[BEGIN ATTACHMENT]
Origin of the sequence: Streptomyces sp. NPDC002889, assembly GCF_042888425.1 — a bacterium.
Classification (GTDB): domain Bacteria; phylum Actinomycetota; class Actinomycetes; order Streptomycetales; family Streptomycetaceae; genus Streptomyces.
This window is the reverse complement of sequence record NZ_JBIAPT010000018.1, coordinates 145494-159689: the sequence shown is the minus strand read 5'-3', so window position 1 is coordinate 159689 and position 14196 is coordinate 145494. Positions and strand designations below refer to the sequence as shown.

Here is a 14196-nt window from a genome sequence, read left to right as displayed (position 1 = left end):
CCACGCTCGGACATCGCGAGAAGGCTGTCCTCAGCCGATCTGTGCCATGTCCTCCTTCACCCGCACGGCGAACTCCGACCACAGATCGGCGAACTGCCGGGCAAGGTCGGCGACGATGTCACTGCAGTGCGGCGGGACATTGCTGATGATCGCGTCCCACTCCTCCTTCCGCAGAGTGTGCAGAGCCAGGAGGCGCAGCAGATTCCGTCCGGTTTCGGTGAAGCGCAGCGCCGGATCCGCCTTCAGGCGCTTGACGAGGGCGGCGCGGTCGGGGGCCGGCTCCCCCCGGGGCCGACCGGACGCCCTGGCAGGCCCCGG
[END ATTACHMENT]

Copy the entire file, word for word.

Origin of the sequence: Streptomyces sp. NPDC002889, assembly GCF_042888425.1 — a bacterium.
Classification (GTDB): domain Bacteria; phylum Actinomycetota; class Actinomycetes; order Streptomycetales; family Streptomycetaceae; genus Streptomyces.
This window is the reverse complement of sequence record NZ_JBIAPT010000018.1, coordinates 145494-159689: the sequence shown is the minus strand read 5'-3', so window position 1 is coordinate 159689 and position 14196 is coordinate 145494. Positions and strand designations below refer to the sequence as shown.

Here is a 14196-nt window from a genome sequence, read left to right as displayed (position 1 = left end):
CCACGCTCGGACATCGCGAGAAGGCTGTCCTCAGCCGATCTGTGCCATGTCCTCCTTCACCCGCACGGCGAACTCCGACCACAGATCGGCGAACTGCCGGGCAAGGTCGGCGACGATGTCACTGCAGTGCGGCGGGACATTGCTGATGATCGCGTCCCACTCCTCCTTCCGCAGAGTGTGCAGAGCCAGGAGGCGCAGCAGATTCCGTCCGGTTTCGGTGAAGCGCAGCGCCGGATCCGCCTTCAGGCGCTTGACGAGGGCGGCGCGGTCGGGGGCCGGCTCCCCCCGGGGCCGACCGGACGCCCTGGCAGGCCCCGG